Cheap PC vs. Expensive PC: What Compromises Do I Really Have to Make?

By Microsoft 7 Min Read
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If you are thinking of buying a new PC, you are usually faced with the crucial question “all-inclusive” or “low budget”? Especially if you don’t earn money with your PC and are not an “avid gamer”, an economical solution is often sufficient. But what should you pay attention to in detail?

Save, but in the right places

Of course, you need to save money on cheap PCs, and it’s not uncommon for system integrators to forgo shortcuts in these cases. The question is, however, in which areas have savings been made and does this have an impact on the performance and future security of the PC? Here’s a guide on what to look for in the main components.

The processor (CPU)

The processor, the so-called CPU (Central Processing Unit), is the brain of every PC and offers enormous savings potential. If you’re neither a gamer nor a content creator, you don’t need a processor with 12, 16, or 32 cores, but it’s still worth taking a look at the underlying architecture.

Cheap off-the-shelf PCs are often equipped with older generation processors, but you shouldn’t accept this at a low price. The CPU should be from one of the last two generations, otherwise it will lack features later.

If you are thinking of buying a low-priced PC, you should consider the following CPU series and architectures:

AMD Ryzen 5000 (Zen-3 architecture) AMD Ryzen 6000 (Zen-3+ architecture) AMD Ryzen 7000 (Zen-4 architecture) Intel Core-i-12000 (Alder Lake) Intel Core-i-13000 (Raptor Lake)

View CPU Best Sellers on Amazon

These five sets of models and architectures promise an updated performance and feature set, which can also be important for accelerating video and streaming services and enabling you to perform more demanding multimedia and content creation tasks. On the other hand, the specifications offer savings potential.

If you buy a budget PC, you don’t necessarily need a processor with up to 16 cores and a clock frequency of 5GHz, but you shouldn’t go below the following minimum requirements:

A current CPU from one of the last two generations A current architecture (e.g. Zen 3, Zen 4, Alder Lake, Raptor Lake) At least 6 processor cores with a total of 12 parallel threads At least a maximum clock frequency of 4, 0 to 4.5 GHz (“boost”) An adequate CPU cooling solution for the TDP class

Further reading: Best CPUs for Gaming 2023

Intel Core i5-12400

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Price at time of review: $192 Today’s best prices:

$160.99 on Amazon


$170.99 at Walmart


$177.99 at Best Buy

The graphics card (GPU)

System integrators are offered even greater savings potential when choosing the graphics card, which they make full use of. It’s not uncommon to find relatively old graphics cards in off-the-shelf PCs, which is why you should take a very careful look at the specs here.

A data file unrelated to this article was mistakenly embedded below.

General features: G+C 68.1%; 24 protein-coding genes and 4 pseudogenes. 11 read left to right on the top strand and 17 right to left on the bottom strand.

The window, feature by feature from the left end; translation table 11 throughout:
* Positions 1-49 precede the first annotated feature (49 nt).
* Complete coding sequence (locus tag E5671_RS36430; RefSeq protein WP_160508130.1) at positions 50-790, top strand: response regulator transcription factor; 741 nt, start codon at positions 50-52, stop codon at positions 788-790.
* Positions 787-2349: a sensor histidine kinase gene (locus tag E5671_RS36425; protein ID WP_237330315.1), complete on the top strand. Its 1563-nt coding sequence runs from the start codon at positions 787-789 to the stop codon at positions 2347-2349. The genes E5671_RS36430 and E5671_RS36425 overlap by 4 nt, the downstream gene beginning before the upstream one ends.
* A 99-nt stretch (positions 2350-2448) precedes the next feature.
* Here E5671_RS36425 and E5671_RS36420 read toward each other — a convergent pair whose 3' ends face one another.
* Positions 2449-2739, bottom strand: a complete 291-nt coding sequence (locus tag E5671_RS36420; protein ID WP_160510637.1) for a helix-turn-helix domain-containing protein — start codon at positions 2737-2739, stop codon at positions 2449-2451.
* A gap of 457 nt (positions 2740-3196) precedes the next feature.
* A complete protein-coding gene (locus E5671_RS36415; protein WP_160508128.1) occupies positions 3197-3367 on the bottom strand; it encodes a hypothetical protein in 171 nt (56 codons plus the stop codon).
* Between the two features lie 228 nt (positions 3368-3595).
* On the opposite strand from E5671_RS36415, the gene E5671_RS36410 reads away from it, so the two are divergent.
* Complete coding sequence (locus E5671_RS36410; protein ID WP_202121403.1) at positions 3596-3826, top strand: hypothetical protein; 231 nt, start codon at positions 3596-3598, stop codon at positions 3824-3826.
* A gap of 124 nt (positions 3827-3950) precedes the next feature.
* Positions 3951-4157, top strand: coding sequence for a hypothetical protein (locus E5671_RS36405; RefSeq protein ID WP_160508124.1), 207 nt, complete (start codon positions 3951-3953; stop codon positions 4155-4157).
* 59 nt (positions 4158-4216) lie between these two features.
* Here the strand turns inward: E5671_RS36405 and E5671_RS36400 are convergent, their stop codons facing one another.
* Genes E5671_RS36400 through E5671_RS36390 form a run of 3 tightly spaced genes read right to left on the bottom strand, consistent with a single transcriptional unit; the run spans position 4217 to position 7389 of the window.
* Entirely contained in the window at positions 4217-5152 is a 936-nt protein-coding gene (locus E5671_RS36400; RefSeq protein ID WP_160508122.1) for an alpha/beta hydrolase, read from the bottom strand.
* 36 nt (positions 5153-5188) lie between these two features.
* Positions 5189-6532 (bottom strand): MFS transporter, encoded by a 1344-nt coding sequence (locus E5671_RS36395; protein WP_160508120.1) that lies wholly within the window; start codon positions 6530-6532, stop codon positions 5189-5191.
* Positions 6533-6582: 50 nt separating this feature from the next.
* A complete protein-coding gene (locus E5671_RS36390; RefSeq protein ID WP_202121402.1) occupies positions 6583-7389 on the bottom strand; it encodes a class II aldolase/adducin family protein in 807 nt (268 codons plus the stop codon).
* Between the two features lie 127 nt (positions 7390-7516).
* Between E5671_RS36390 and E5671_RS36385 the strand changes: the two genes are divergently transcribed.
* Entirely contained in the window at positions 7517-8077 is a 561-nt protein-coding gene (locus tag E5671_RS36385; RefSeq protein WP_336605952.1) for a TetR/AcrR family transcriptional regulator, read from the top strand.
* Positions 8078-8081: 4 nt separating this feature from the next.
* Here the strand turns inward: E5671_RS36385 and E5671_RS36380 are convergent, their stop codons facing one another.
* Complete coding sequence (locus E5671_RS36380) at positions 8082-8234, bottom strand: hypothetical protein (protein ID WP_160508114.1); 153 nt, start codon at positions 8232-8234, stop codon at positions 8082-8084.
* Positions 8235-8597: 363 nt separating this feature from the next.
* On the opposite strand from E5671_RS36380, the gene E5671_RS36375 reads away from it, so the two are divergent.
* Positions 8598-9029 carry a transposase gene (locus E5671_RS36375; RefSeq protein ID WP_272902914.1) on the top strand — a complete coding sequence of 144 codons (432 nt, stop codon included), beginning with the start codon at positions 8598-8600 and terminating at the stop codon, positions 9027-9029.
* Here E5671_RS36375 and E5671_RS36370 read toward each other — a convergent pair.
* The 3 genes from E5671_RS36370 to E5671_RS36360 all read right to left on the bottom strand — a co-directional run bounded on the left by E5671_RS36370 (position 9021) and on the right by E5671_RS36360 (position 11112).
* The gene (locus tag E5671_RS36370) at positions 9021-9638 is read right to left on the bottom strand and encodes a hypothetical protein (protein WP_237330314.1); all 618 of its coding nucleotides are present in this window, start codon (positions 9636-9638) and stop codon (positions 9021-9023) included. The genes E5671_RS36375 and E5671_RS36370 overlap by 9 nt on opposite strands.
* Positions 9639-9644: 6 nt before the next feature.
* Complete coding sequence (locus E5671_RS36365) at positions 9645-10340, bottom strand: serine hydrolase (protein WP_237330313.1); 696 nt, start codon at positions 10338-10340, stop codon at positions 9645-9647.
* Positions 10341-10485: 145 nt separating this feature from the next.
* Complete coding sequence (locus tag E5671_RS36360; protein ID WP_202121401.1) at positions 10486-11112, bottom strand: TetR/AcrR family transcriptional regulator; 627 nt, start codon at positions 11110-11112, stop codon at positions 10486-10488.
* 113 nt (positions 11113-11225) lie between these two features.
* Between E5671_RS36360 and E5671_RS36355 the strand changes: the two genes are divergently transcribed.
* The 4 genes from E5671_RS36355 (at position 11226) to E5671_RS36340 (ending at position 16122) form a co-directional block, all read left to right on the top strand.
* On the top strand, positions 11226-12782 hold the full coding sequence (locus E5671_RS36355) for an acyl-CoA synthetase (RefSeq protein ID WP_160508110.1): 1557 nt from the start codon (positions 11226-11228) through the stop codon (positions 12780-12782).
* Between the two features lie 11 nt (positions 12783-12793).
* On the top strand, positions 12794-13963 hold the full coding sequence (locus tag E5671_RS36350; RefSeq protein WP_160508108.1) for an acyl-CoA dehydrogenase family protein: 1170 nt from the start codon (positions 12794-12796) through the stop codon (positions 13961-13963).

Of course, you can’t expect a flagship à la Nvidia GeForce RTX 4090 OR AMD Radeon RX 7900 XTX in a cheap PC, but a modern architecture should still be available.

You should insist on the following graphics card series and architectures, even on a budget build:

AMD Radeon RX 6000 (RDNA 2) AMD Radeon RX 7000 (RDNA 3) Nivida GeForce RTX 3000 (Ampere) Nvidia GeForce RTX 4000 (Ada Lovelace) Intel Arc (Alchemist)

View best-selling graphics cards on Amazon

Your low budget PC should at least have a graphics card of the caliber of a AMD Radeon RX 6650 XT, the current Editors’ Choice price-performance winner. Alternatively, the Intel Arc A770 and A750 can also be a good choice, with a particularly advantageous price.

Further reading: Budget GPU Battle: GeForce RTX 3050 vs Radeon RX 6650 XT vs Arc A770

Main memory (RAM)

Especially with cheap PCs, RAM is another area where people tend to save money and only install the bare minimum.

Avoid computers with less than 16 gigabytes of RAM and opt for a capacity between 16 and 32 gigabytes.

View computer memory bestsellers on Amazon

Whether DDR4 modules or the faster and more modern DDR5 memory does not play an important role for the cheapest possible PC. Capacity is key and systems with just 8 gigabytes are no longer recommended these days.

Other components

Other components on which you need to cut back, but still pay attention to quality and the right performance class, are the following:

Power supply: Look for a branded power supply with a high efficiency rating (at least 80Plus Bronze) and at least 400 watts – see explanation of power supply ratings.
Motherboard: Make sure it is a branded motherboard with sufficient internal and external connections.
Case and cooling: Make sure you have a stable case with a sufficient and quiet cooling solution.
Peripherals: If you’re buying a complete PC, take a close look at the peripherals (e.g. mouse and keyboard). You use them to make your PC work, which is why you shouldn’t skimp on quality when it comes to input devices: find the best gaming mouse and the best gaming keyboard.
Monitor: The monitor must be at least 24 inches and have an IPS display (“panel”). Full HD resolutions with 1920×1080 pixels are sufficient and do not put a particular strain on the graphics card: find the best gaming monitor AND best budget monitor.
Warehousing: You will need a storage drive that is fast and large enough for an optimal experience. Fortunately, the price of SSDs has dropped, making them accessible even to those on a limited budget – find out best SSD for your construction

This article was translated from German into English and originally appeared on

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